We are currently living in a Golden Age of comics self-publishing in the UK. Anybody active in any of those hubs of small press activity, in both our major cities and beyond, will be well aware of the reality of that statement. Never have the small press shelves in our comic shops been so fulsome, never have there been quite so many fairs and shows devoted to the DIY culture side of the medium, and never have the opportunities for creators to be picked up by a bigger publisher been more pronounced. Yet if there’s one element of vague disappointment that I have noticed coming up in post-show discussions of late it’s that, to a certain extent, the small press comics scene seems to have lost its dissenting bite in recent years. The pure craft of comics creation has taken precedence and somewhere along the line we forgot about the power of the medium in its self-published form to rattle cages and provoke debate.
This was something that I was reminded of when reading the third and final story in Peter Lally’s collection of comics London: October 2013 to May 2014. Lally, of course, is one of the true mainstays of the British small press world; a stalwart figure of the Alternative Press and a creator whose work fans of The Comix Reader will no doubt be aware of even if they have never picked up his self-produced comix. He was also one of the subjects of Daniel Baldwin’s ‘Comix Are My Rock N’ Roll’ documentary, featured in this column at the tail end of last year.
But back to discussing the use of comics as a form to confront and challenge uncomfortable truths. Lally’s story ‘Our Thing’ in this London collection took me back to that notion of comics as an art form that has so long been belittled because of a fearful recognition of its inherent ability to communicate viewpoints and to stir up discussion. This six-pager is presented as a damning indictment of the influence of the “establishment” – a satirically constructed interview with the Chancellor that traces the rise of the untouchable societal elements that really control our destinies. It’s played with a delightfully morbid humour by Lally but there’s no denying his disgust at the sneering unaccountability of his subjects, and the points he makes about the iniquities of our political system are hard to argue against.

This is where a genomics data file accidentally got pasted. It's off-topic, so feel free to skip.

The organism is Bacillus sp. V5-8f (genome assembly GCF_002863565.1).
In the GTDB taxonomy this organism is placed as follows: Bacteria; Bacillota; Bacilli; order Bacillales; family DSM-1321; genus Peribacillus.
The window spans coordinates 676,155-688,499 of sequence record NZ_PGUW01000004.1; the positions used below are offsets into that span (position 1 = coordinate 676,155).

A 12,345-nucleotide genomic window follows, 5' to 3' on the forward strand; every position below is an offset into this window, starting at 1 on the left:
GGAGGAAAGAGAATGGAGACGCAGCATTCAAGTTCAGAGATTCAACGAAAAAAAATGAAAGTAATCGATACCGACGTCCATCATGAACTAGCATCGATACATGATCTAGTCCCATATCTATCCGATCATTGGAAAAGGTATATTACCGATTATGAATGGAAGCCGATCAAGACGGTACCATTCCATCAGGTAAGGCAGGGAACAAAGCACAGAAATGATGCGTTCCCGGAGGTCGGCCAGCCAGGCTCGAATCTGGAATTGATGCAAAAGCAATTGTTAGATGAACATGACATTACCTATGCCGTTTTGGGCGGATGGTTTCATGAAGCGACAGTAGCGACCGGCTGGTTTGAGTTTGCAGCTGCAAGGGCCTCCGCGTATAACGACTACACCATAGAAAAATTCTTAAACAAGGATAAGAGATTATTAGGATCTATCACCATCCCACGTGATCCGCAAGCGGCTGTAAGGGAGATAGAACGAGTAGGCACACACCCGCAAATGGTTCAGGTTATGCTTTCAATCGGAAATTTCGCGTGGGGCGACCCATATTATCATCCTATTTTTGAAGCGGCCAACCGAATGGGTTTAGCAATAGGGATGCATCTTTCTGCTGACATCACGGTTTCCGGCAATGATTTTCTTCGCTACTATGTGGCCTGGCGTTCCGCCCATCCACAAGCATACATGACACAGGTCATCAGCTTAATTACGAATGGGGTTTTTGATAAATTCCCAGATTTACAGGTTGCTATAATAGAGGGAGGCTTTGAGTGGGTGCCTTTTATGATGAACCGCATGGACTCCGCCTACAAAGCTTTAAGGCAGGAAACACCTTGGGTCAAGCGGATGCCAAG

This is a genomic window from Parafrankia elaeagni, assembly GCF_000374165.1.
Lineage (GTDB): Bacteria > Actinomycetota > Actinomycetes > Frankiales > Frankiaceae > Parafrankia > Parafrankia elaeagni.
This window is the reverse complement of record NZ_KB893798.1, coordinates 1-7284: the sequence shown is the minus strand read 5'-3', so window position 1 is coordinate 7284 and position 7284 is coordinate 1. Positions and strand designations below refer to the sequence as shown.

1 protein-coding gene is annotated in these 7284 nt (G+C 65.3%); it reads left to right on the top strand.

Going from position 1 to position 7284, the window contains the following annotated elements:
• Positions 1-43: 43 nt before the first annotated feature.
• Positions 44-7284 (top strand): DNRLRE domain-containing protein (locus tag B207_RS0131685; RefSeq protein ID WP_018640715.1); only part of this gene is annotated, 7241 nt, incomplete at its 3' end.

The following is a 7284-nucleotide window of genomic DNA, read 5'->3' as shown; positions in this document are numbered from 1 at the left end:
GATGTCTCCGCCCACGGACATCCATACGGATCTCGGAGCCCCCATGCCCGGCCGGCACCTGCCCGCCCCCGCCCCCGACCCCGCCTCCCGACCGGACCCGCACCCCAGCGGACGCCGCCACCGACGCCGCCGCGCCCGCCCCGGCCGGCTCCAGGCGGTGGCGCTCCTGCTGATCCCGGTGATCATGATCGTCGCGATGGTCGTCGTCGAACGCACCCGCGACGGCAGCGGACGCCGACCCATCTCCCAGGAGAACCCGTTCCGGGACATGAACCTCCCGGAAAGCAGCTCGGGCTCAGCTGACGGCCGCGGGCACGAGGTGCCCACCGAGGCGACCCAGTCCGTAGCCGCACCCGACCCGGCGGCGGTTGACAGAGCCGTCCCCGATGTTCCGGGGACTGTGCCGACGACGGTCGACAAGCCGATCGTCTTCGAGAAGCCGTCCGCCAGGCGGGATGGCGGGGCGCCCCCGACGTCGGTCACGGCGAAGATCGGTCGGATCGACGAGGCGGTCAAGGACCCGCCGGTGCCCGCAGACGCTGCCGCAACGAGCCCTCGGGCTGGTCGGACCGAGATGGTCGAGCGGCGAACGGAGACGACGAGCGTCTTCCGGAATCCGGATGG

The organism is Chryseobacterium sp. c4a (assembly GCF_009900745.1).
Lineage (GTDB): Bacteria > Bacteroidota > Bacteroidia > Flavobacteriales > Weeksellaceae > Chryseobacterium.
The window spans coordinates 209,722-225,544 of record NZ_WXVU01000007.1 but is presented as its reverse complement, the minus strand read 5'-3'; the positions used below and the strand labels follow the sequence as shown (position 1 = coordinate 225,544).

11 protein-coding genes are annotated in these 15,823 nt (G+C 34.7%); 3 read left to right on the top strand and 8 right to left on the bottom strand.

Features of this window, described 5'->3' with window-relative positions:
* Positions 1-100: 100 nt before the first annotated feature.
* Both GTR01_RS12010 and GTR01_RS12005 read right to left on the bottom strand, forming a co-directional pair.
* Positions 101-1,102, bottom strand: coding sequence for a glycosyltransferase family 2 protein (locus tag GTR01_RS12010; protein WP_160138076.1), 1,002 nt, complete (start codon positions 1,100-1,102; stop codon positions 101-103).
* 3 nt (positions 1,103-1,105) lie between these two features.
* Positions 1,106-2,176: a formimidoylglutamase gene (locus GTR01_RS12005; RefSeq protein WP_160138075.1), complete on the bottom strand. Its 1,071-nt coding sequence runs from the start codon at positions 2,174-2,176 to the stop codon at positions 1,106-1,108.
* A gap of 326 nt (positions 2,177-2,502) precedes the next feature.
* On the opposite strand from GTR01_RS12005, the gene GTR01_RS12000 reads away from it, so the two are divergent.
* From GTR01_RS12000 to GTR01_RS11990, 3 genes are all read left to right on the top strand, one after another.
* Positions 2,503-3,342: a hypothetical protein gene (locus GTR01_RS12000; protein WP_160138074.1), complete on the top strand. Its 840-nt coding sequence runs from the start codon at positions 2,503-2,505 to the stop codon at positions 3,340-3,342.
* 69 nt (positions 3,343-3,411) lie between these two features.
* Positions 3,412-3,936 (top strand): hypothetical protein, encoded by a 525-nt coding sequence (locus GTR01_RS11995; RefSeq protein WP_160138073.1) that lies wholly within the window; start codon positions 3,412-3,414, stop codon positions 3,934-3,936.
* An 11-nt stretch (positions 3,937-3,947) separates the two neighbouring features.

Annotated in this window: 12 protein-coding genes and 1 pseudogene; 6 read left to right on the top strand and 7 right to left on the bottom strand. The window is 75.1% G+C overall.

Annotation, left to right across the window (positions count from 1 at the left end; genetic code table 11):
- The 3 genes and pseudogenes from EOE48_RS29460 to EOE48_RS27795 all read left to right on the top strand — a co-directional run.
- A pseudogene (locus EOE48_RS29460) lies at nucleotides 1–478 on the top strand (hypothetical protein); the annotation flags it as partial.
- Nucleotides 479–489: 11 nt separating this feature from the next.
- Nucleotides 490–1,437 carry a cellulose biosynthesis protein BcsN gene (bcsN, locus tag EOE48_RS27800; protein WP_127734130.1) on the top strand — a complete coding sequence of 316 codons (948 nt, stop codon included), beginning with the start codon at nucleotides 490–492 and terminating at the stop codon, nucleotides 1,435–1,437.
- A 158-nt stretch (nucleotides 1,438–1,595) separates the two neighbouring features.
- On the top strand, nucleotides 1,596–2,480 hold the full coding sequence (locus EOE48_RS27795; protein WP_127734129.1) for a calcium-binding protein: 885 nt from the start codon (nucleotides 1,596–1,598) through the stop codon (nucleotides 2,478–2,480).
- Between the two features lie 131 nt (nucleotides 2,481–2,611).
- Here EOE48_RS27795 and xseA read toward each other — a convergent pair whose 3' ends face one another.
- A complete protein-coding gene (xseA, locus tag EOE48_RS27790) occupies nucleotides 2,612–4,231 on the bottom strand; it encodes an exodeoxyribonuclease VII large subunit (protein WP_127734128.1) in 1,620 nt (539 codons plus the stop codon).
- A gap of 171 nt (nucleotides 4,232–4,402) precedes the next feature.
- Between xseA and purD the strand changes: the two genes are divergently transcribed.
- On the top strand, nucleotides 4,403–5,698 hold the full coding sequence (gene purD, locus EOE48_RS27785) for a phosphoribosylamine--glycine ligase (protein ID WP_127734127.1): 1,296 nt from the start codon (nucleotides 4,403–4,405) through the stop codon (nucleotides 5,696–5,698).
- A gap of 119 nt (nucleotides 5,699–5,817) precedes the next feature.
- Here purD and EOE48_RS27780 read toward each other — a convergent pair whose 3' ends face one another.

The middle story ‘The Radio’ is a more subdued affair; a history of our British love affair with what we once termed the “wireless” that combines meticulous research with Lally’s own anecdotal experience. It puts the evolution of radio as a medium into a socio-political and cultural context and while it makes for a text-heavy six pages it’s crammed with intriguing factual tidbits. These are complemented by Lally’s personal commentary on the importance that listening to one’s favourite stations had when growing up in the ‘70s.
Perhaps, superficially anyway, the most throwaway offering in this compilation is the opener ‘Aerial Dave’ which sees a cartoon strip version of Peter in discussion at home with two workmen – the titular Dave and his mate Barry – as the trio enjoying a ramblingly silly, but oddly fascinating, pet-based chat about parrots in pubs, the Horniman Museum, wallabies in gardens and monkeys swinging from living room curtains. It’s a subtle little dedication to the British obsession with animals in the homestead and Lally’s raw but expressive cartooning ensures that the final panel gives the strip a witty concluding image – a knowing parallel wink at the audience – for those with a memory for classic British advertising iconography.
In hindsight it seems quite shocking that in nearly three years of ‘Small Pressganged’ here at Broken Frontier I’ve only touched on Peter Lally’s work in the context of contributions to anthologies. As important a contributor to the development of the small press scene in the UK should not have had such short shrift in that time. London: October 2013 to May 2014 is a recommended – and modestly priced – entry point to the work of a vitally important voice in UK SP comics who continues to follow his own singular muse.
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